Story and photos by Zach Mayne
There was a time when very few classic Japanese cars were considered collectable to serious car guys. Sure, there were exceptions to the rule. The Toyota 2000 GT, Mazda Cosmos and other exotic Japanese sports car have always been highly desirable. Times have changed though, particularly in the last decade. Vintage cars from the land of the Rising Sun have finally come into their own, with everything from ‘70s Toyota Celicas and obscure Nissans and Mazdas getting the attention they deserve.
In turn, the desire of a growing body of car enthusiasts to own an older Japanese car has caused a huge uptick in importation of JDM-spec (Japanese Domestic Market) cars from their home country to the U.S. There are now several companies here in the States that specialize in finding cars in Japan and then importing them for use on our roads. When Eric Bauer wanted to import a vintage Nissan Skyline, he enlisted just such a company to help him make his dream a reality. JDM Legends in Salt Lake City, Utah is a shop that has made a successful business out of importing some amazing Japanese metal.
Bauer developed his enthusiasm for the original KPGC-10 GT-R coupe when he was living in Japan in the late ‘90s. The automotive and industrial designer left a job at Burton Snowboards to travel abroad. “I spent over a month in Japan exploring all aspects of the of their car culture and that’s where I saw and heard my first Hakosuka. It was a silver car with the GT-R look to it, but had a bored and stroked L28 single-cam straight-6. It looked and sounded mean as heck and I was hooked.”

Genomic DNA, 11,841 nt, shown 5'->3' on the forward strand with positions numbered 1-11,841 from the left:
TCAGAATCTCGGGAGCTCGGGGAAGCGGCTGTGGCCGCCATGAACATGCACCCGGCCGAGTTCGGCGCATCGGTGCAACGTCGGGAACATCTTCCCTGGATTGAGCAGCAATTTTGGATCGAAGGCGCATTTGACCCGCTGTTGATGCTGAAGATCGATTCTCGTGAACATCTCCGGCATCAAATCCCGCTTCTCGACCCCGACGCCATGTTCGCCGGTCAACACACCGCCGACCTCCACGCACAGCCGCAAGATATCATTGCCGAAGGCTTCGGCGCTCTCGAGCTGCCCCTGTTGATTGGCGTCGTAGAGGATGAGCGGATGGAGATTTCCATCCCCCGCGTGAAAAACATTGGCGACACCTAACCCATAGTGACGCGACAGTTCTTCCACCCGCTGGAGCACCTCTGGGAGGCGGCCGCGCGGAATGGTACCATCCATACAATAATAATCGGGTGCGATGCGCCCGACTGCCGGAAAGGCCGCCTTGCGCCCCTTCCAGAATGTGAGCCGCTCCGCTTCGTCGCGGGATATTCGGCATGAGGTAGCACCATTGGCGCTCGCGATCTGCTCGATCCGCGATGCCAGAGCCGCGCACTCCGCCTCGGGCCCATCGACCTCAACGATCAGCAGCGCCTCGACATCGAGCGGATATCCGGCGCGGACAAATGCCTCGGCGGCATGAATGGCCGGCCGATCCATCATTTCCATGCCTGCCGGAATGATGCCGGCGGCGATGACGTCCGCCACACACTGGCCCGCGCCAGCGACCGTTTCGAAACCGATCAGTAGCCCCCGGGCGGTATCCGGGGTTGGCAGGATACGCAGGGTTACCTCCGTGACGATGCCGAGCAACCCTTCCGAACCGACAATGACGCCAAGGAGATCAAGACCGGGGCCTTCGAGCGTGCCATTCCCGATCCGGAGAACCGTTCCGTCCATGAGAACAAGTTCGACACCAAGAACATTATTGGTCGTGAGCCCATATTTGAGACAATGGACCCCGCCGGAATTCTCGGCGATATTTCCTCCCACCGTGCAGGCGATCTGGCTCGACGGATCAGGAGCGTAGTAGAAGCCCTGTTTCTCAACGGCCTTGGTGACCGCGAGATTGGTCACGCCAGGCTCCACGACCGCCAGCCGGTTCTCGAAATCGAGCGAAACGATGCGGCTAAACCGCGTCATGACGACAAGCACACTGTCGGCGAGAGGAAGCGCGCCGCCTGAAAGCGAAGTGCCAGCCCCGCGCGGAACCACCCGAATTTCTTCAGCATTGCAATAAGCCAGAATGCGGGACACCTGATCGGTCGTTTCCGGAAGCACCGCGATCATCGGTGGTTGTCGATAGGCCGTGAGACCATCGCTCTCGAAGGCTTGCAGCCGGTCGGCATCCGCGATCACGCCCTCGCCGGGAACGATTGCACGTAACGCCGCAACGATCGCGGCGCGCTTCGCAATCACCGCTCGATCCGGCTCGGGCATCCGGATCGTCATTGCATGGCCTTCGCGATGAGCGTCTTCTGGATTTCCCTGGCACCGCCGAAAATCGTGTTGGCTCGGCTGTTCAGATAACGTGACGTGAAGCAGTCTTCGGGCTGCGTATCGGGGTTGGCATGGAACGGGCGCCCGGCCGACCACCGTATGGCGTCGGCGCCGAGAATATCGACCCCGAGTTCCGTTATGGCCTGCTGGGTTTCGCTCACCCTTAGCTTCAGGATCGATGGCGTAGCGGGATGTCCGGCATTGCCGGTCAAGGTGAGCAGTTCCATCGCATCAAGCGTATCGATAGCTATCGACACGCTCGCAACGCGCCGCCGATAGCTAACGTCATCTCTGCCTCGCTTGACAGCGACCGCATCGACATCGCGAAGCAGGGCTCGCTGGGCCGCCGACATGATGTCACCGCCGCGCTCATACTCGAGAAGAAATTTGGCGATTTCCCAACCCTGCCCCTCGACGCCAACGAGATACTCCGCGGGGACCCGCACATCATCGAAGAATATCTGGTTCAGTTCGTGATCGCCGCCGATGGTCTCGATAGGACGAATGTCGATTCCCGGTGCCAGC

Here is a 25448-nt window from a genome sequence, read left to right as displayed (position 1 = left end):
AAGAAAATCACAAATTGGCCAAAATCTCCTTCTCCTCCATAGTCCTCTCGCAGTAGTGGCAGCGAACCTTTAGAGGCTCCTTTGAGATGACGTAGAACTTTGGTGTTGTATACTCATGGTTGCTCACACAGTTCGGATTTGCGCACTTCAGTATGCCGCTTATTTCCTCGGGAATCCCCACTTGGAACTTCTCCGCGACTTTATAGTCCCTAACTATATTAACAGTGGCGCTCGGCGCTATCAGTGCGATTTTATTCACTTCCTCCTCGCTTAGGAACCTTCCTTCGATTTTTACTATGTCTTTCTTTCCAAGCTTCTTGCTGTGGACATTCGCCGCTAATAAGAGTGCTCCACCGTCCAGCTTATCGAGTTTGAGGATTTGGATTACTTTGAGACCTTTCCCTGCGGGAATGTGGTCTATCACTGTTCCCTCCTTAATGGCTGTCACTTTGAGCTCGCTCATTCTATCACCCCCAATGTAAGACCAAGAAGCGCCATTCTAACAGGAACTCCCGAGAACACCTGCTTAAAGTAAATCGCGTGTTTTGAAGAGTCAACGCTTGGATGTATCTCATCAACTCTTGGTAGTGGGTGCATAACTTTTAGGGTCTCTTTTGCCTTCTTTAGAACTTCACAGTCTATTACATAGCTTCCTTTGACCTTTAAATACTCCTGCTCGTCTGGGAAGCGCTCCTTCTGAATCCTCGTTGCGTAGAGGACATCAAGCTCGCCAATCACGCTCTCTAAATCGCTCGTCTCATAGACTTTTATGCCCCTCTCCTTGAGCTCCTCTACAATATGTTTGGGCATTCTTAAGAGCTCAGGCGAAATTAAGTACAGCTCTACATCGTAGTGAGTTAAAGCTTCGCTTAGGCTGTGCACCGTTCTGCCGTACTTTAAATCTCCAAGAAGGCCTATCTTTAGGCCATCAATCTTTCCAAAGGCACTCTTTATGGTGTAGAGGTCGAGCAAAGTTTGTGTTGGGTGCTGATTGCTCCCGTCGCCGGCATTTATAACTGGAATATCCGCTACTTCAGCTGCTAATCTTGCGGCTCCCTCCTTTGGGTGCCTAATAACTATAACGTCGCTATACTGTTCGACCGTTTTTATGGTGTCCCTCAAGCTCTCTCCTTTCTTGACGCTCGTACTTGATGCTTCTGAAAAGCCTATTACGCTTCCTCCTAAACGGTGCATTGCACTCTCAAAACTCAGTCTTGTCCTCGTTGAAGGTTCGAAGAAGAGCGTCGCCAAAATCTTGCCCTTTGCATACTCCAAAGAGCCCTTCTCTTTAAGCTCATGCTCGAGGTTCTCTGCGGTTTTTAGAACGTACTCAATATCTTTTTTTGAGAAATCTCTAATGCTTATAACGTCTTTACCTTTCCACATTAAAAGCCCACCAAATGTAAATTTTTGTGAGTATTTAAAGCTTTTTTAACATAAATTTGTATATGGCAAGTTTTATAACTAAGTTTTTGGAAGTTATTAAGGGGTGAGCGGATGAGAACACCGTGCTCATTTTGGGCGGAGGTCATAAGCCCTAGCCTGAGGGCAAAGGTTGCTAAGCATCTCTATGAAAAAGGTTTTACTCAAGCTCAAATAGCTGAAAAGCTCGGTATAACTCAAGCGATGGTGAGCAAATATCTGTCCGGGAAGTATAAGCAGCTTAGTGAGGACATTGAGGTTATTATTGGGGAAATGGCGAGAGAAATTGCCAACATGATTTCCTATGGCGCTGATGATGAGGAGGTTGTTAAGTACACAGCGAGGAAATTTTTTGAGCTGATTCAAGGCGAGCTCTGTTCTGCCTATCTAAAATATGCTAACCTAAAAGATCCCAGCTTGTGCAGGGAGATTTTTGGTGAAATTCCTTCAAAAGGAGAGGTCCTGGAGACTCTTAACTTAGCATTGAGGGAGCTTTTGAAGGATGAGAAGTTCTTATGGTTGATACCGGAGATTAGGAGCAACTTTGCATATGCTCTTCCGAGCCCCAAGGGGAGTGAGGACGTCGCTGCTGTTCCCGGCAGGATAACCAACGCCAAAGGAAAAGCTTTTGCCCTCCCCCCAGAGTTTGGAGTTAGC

While the latest Nissan Skyline is a well-know fixture on the supercar scene as a high-tech, all-wheel-drive monster, its roots are a bit simpler. The first Nissan GT-R was introduced in 1968 as a ’69 model, and was based on the already in production four-door Skyline platform. The 5-speed GT-R was powered by a 1998-cc, DOHC inline-6 that produced 160-hp, an impressive figure for its time. The GT-R was a winner out of the gate, dominating on racetracks almost immediately. The coupe version of the GT-R, the KPGC-10, came out in 1970. Using the same driveline, the coupe was far cooler looking and earned the nickname ‘Hakosuka’, which means ‘box skyline’ in Japanese. The sharp-edged, rakishly-styled coupe went on to win around 50 races in its first three years of competition.
It was the Hakosuka version of the Skyline that Bauer became so enamored with during his stay in Japan. When he returned home to continue his design education at the Art Center College of Design in Pasadena, CA he fulfilled his classic car needs with a Datsun 240Z. Around 2011 though, the decided to try to fulfill his dream of owning a Skyline.
To this end, he contacted Eric and Ryan at JDM Legends in Utah. After months of waiting, the dream finally became a reality when the company called him to tell him they had imported a Skyline that might fit his needs. When he arrived in Salt Lake City to see the Skyline, the car looked great and sounded even better. “As soon as I heard it I just about fell over,” he says, still marveling at the memory of the sound L28 straight-6 through its free-flowing exhaust.
While the Skyline wasn’t a real GT-R, the 1970 Skyline 2000 GT Coupe had been modified in key areas that turned it into a pretty darned good impression of the legendary GT-R. The body now wore a GT-R style front grill, lower chin spoiler, rear trunk spoiler and the distinctive rear fender flares. Bauer was OK with the visual nods to the GT-R, but removed the "GT-R" badging that had been added, since he didn't want to represent the car as something it wasn't. Rounding out the car's exterior aesthetics are a set of rare and highly coveted Watanabe RS alloys, sized 15x8-inches at the front and 15x10-inches out back. Tires are 205/50R15 and 235/50R15 Toyo 888 at the front and rear.